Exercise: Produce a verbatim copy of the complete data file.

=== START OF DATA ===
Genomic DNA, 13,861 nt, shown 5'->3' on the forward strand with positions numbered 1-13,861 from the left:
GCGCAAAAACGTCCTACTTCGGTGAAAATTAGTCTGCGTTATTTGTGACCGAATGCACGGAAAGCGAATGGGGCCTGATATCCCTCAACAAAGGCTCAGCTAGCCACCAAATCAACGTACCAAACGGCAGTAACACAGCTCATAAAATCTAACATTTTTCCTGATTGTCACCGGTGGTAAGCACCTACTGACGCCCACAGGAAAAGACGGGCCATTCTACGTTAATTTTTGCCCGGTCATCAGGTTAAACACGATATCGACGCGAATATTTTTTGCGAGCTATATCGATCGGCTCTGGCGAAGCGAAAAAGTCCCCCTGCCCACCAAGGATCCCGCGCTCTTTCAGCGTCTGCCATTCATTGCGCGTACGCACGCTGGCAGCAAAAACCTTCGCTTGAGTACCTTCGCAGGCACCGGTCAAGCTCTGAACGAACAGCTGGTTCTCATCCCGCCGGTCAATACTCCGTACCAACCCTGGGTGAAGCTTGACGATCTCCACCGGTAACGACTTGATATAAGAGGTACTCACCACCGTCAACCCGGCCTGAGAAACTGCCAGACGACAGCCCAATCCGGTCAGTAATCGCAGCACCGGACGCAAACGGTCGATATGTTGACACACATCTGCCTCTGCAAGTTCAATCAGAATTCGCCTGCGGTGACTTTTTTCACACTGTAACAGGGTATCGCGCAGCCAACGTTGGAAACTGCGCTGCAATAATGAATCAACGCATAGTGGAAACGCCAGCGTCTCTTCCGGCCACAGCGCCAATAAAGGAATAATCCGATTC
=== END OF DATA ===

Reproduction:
Genomic DNA, 13,861 nt, shown 5'->3' on the forward strand with positions numbered 1-13,861 from the left:
GCGCAAAAACGTCCTACTTCGGTGAAAATTAGTCTGCGTTATTTGTGACCGAATGCACGGAAAGCGAATGGGGCCTGATATCCCTCAACAAAGGCTCAGCTAGCCACCAAATCAACGTACCAAACGGCAGTAACACAGCTCATAAAATCTAACATTTTTCCTGATTGTCACCGGTGGTAAGCACCTACTGACGCCCACAGGAAAAGACGGGCCATTCTACGTTAATTTTTGCCCGGTCATCAGGTTAAACACGATATCGACGCGAATATTTTTTGCGAGCTATATCGATCGGCTCTGGCGAAGCGAAAAAGTCCCCCTGCCCACCAAGGATCCCGCGCTCTTTCAGCGTCTGCCATTCATTGCGCGTACGCACGCTGGCAGCAAAAACCTTCGCTTGAGTACCTTCGCAGGCACCGGTCAAGCTCTGAACGAACAGCTGGTTCTCATCCCGCCGGTCAATACTCCGTACCAACCCTGGGTGAAGCTTGACGATCTCCACCGGTAACGACTTGATATAAGAGGTACTCACCACCGTCAACCCGGCCTGAGAAACTGCCAGACGACAGCCCAATCCGGTCAGTAATCGCAGCACCGGACGCAAACGGTCGATATGTTGACACACATCTGCCTCTGCAAGTTCAATCAGAATTCGCCTGCGGTGACTTTTTTCACACTGTAACAGGGTATCGCGCAGCCAACGTTGGAAACTGCGCTGCAATAATGAATCAACGCATAGTGGAAACGCCAGCGTCTCTTCCGGCCACAGCGCCAATAAAGGAATAATCCGATTC